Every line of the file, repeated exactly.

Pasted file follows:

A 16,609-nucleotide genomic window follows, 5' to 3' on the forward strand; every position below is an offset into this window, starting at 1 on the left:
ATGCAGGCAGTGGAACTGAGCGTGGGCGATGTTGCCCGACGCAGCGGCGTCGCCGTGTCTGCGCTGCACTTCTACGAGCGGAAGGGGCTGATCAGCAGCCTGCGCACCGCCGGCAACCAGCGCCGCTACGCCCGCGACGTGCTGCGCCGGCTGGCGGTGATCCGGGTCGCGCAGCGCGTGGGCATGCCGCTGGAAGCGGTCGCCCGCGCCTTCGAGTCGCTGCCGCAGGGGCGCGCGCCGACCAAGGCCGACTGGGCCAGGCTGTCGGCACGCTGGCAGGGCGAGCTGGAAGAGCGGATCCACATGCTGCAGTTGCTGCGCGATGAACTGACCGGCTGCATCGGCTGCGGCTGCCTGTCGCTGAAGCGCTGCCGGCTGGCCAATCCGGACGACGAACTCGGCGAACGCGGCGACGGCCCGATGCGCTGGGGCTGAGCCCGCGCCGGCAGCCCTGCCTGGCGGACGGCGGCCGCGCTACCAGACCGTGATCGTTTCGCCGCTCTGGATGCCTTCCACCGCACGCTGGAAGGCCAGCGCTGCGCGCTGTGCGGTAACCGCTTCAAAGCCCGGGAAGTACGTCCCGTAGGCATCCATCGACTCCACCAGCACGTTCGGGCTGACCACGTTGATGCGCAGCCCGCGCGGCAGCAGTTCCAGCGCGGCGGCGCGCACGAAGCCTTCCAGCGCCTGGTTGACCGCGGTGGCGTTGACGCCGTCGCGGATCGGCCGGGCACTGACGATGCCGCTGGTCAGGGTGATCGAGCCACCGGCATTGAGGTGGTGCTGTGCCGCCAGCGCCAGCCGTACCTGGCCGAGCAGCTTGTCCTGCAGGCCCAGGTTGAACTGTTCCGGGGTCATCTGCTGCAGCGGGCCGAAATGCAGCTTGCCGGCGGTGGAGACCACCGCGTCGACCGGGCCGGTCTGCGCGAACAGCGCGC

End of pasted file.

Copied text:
A 16,609-nucleotide genomic window follows, 5' to 3' on the forward strand; every position below is an offset into this window, starting at 1 on the left:
ATGCAGGCAGTGGAACTGAGCGTGGGCGATGTTGCCCGACGCAGCGGCGTCGCCGTGTCTGCGCTGCACTTCTACGAGCGGAAGGGGCTGATCAGCAGCCTGCGCACCGCCGGCAACCAGCGCCGCTACGCCCGCGACGTGCTGCGCCGGCTGGCGGTGATCCGGGTCGCGCAGCGCGTGGGCATGCCGCTGGAAGCGGTCGCCCGCGCCTTCGAGTCGCTGCCGCAGGGGCGCGCGCCGACCAAGGCCGACTGGGCCAGGCTGTCGGCACGCTGGCAGGGCGAGCTGGAAGAGCGGATCCACATGCTGCAGTTGCTGCGCGATGAACTGACCGGCTGCATCGGCTGCGGCTGCCTGTCGCTGAAGCGCTGCCGGCTGGCCAATCCGGACGACGAACTCGGCGAACGCGGCGACGGCCCGATGCGCTGGGGCTGAGCCCGCGCCGGCAGCCCTGCCTGGCGGACGGCGGCCGCGCTACCAGACCGTGATCGTTTCGCCGCTCTGGATGCCTTCCACCGCACGCTGGAAGGCCAGCGCTGCGCGCTGTGCGGTAACCGCTTCAAAGCCCGGGAAGTACGTCCCGTAGGCATCCATCGACTCCACCAGCACGTTCGGGCTGACCACGTTGATGCGCAGCCCGCGCGGCAGCAGTTCCAGCGCGGCGGCGCGCACGAAGCCTTCCAGCGCCTGGTTGACCGCGGTGGCGTTGACGCCGTCGCGGATCGGCCGGGCACTGACGATGCCGCTGGTCAGGGTGATCGAGCCACCGGCATTGAGGTGGTGCTGTGCCGCCAGCGCCAGCCGTACCTGGCCGAGCAGCTTGTCCTGCAGGCCCAGGTTGAACTGTTCCGGGGTCATCTGCTGCAGCGGGCCGAAATGCAGCTTGCCGGCGGTGGAGACCACCGCGTCGACCGGGCCGGTCTGCGCGAACAGCGCGC